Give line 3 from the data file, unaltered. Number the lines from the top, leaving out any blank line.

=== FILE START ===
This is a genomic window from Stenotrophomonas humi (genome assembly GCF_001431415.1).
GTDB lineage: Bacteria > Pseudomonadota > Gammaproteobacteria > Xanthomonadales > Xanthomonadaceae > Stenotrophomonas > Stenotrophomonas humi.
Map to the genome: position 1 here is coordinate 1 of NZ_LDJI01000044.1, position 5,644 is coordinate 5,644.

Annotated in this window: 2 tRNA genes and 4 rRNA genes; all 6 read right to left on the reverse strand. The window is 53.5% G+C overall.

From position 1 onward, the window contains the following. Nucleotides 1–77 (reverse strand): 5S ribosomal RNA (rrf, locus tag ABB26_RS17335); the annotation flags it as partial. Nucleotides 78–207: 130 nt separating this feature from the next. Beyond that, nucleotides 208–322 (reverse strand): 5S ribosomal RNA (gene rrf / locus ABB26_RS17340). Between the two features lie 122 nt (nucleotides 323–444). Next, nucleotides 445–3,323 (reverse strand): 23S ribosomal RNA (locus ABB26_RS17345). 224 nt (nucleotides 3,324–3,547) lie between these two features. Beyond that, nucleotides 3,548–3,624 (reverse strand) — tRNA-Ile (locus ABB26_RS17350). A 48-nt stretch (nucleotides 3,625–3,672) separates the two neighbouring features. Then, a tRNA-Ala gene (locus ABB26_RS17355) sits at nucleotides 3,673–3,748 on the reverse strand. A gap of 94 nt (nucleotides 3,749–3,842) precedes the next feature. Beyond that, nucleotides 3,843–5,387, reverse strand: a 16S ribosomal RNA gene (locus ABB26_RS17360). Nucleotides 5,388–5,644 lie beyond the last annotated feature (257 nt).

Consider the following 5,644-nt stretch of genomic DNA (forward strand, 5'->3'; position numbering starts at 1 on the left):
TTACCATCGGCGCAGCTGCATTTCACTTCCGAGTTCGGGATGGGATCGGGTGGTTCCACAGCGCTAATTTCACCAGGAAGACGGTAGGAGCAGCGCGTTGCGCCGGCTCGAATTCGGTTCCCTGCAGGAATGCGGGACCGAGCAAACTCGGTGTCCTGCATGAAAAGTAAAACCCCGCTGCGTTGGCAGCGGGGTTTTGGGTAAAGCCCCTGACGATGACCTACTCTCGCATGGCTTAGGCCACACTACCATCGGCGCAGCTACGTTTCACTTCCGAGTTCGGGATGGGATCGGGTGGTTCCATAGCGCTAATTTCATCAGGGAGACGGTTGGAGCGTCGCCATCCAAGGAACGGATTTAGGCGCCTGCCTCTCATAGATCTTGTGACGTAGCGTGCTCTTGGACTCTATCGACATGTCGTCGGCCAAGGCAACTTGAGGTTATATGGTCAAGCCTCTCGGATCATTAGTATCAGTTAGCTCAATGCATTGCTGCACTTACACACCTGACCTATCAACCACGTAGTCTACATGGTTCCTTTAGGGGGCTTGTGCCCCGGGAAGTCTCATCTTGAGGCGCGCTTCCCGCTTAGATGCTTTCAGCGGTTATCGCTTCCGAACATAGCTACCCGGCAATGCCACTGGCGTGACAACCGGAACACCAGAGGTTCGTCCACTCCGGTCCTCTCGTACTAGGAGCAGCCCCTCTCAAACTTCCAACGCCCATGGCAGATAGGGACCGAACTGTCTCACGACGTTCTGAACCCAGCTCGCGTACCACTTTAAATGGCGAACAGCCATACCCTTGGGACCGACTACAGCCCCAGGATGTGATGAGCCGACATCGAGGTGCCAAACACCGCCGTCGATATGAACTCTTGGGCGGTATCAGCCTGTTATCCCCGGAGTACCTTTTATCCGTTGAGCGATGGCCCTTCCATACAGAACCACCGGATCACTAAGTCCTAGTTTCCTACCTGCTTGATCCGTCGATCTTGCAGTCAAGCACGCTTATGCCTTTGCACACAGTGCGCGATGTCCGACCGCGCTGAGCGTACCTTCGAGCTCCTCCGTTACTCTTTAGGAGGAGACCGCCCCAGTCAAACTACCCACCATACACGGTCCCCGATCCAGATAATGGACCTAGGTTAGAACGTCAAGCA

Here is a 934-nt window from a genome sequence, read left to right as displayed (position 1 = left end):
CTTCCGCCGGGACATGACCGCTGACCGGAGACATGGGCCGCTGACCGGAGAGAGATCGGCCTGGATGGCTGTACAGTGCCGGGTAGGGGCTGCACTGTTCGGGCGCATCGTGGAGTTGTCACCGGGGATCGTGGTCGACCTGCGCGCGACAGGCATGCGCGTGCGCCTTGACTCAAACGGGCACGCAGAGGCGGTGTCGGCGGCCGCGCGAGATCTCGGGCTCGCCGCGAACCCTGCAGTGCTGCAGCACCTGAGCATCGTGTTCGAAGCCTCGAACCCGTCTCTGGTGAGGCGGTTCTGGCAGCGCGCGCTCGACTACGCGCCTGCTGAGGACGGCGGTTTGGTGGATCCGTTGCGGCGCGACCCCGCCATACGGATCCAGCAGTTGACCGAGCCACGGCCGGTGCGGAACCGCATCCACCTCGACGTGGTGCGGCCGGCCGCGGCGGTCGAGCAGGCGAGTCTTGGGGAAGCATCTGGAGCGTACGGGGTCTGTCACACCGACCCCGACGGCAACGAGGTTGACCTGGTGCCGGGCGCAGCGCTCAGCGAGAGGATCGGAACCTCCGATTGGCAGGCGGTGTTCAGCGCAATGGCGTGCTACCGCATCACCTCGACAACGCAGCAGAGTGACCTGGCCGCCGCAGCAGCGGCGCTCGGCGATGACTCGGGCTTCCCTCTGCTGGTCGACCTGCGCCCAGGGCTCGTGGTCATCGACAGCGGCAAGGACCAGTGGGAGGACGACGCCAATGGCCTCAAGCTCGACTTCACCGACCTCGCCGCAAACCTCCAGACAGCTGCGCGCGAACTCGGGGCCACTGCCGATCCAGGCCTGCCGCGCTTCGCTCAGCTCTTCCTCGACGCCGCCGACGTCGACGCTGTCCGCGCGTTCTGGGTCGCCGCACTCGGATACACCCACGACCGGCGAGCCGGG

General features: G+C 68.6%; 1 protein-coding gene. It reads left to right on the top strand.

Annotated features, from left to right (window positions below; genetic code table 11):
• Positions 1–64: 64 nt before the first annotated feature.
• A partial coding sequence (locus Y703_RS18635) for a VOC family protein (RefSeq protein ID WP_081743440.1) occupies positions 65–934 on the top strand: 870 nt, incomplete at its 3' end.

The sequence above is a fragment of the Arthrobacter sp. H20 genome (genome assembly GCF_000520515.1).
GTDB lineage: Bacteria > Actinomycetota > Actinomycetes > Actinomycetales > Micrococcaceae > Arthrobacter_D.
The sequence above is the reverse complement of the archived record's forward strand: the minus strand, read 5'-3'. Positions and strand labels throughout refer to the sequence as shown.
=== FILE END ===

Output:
Map to the genome: position 1 here is coordinate 1 of NZ_LDJI01000044.1, position 5,644 is coordinate 5,644.